A while back, I was looking around for a way to tunnel an SSH connection over an HTTP proxy. This seemed like something that would be easy enough to accomplish, but I had a very difficult time finding a solution. I had given up on the whole idea until yesterday, when I found a link to the home page for Corkscrew. Corkscrew does just what I wanted: it allows an SSH connection to be established through an HTTP proxy. And from what I’ve seen so far, it will easily run on any popular OS. This is one I’ll be adding to my travel toolbox.
Today I stumbled upon some missed episodes of a certain TV show that I like to watch. Once I finished downloading them, I realized that they wouldn’t play on my PC. It turns out that they were encoded with XviD, an open source MPEG-4 codec. As it took me a while to find the resources for playing these files on my computer, I thought that I’d pass along some important links. Doom9 has an XviD guide. And Koepi was gracious enough to offer XviD binaries for your downloading pleasure. After installing the standalone DirectShow filter from Koepi’s site, my videos played flawlessly.
Simon pointed out a new method for grouping tables. He states that there are problems in IE, but it looks very slick in Firebird. This builds on the sortable tables technique mentioned here previously.
Thanks to Jon’s 2003 Linkdump, I’ve got a new link for the blogroll: EXP. EXP is a well-designed blog with a picture to accompany each post. I haven’t read many of the posting yet because the pictures are so good.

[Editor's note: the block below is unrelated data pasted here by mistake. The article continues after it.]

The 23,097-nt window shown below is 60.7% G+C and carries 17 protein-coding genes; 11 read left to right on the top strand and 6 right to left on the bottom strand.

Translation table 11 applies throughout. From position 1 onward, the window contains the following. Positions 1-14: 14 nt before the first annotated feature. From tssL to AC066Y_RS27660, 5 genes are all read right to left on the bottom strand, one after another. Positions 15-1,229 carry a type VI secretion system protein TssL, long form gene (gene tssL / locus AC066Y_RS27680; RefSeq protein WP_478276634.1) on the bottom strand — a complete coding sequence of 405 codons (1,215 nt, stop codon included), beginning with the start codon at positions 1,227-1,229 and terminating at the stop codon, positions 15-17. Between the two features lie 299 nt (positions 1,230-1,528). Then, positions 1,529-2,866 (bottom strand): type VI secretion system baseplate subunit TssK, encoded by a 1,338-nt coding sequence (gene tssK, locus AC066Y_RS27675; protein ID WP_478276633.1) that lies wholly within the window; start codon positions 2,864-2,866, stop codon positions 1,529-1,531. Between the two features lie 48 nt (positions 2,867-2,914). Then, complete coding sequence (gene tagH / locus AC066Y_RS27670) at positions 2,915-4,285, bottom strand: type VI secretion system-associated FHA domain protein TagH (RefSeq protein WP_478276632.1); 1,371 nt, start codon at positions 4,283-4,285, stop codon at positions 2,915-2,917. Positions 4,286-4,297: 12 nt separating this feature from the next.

Today I upgraded four Red Hat 7.3 machines to 9.0 (Shrike). Everything was going fine until it came time to rebuild Apache. Every time I typed
make, the compile bombed. I was very fortunate to find a quick solution over at Fixing things. If it weren’t for Randall Lucas and Matthias Saou, I’d have a serious migraine right now. Thanks guys!
For your downloading pleasure, here’s a BitTorrent site directory. On the sites featured in this directory, you will find thousands of torrent files for downloading just about anything. Enjoy!
Dave Hyatt published a Safari progress report yesterday. He mentioned many fixes and additions to the latest version of Safari’s WebCore. Of the many features, I’m particularly excited to see that they are already adopting some of the new CSS 2.1 features. This makes the next release of Safari look like a winner!
Jeremy gives us a look into his crystal ball to see what’s going on next year. The list seems fairly complete, featuring innovations in search, widespread RSS adoption, social networks, and ‘net reputation systems. The only thing missing is the inevitable WiFi craze that’s certain to explode next year.
I must confess: I don’t have a TiVo. But I’ve been wanting one for a while, but several complaints with the technology have kept me away. Most of those have been resolved by third-party upgrades, such as larger hard drives. However, I believe that my final complaint, the slow access to the database, has finally been resolved properly.
From what I’ve grasped from the forums, when you have a large database of recordings, it takes quite a while to access this database at times, especially when you are trying to view one of those recordings at the same time. We’re dealing with IDE drives after all. The solution to this problem for many has been to solder on additional RAM. With this additional memory, the database is cached, and access becomes much faster. I’ve never quite liked that idea, though, because it seems like the fastest way to either kill your TiVo our just completely void your warranty.
The TiVo CacheCard from 9th Tee makes this fix much simpler. This card is plugged into the internal expansion slot on the TiVo. The card provides one ethernet interface and one DIMM slot. The user provides, say, a 512MB DIMM, and the TiVo CacheCard drivers go to work caching the database in that memory.
The ethernet is there because that’s what people normally use the expansion slot for. This upgrade wouldn’t be practical to most without also including that. And I see this as an added feature as well, since this would be combining two upgrade steps into one.